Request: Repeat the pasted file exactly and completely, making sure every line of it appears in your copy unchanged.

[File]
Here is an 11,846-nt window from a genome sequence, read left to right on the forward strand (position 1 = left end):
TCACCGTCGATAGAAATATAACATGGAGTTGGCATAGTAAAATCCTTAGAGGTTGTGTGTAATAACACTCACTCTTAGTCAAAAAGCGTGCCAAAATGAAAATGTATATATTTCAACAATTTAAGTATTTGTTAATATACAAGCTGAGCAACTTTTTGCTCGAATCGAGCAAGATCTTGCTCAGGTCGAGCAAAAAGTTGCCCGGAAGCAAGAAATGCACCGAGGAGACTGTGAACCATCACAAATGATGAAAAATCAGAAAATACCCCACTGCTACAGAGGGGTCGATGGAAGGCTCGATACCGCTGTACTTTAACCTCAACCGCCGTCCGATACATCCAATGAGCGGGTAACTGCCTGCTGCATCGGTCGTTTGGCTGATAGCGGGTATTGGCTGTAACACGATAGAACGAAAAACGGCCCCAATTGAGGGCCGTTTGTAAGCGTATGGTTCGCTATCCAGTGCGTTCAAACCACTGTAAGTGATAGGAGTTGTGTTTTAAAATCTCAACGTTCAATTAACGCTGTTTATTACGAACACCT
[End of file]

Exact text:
Here is an 11,846-nt window from a genome sequence, read left to right on the forward strand (position 1 = left end):
TCACCGTCGATAGAAATATAACATGGAGTTGGCATAGTAAAATCCTTAGAGGTTGTGTGTAATAACACTCACTCTTAGTCAAAAAGCGTGCCAAAATGAAAATGTATATATTTCAACAATTTAAGTATTTGTTAATATACAAGCTGAGCAACTTTTTGCTCGAATCGAGCAAGATCTTGCTCAGGTCGAGCAAAAAGTTGCCCGGAAGCAAGAAATGCACCGAGGAGACTGTGAACCATCACAAATGATGAAAAATCAGAAAATACCCCACTGCTACAGAGGGGTCGATGGAAGGCTCGATACCGCTGTACTTTAACCTCAACCGCCGTCCGATACATCCAATGAGCGGGTAACTGCCTGCTGCATCGGTCGTTTGGCTGATAGCGGGTATTGGCTGTAACACGATAGAACGAAAAACGGCCCCAATTGAGGGCCGTTTGTAAGCGTATGGTTCGCTATCCAGTGCGTTCAAACCACTGTAAGTGATAGGAGTTGTGTTTTAAAATCTCAACGTTCAATTAACGCTGTTTATTACGAACACCT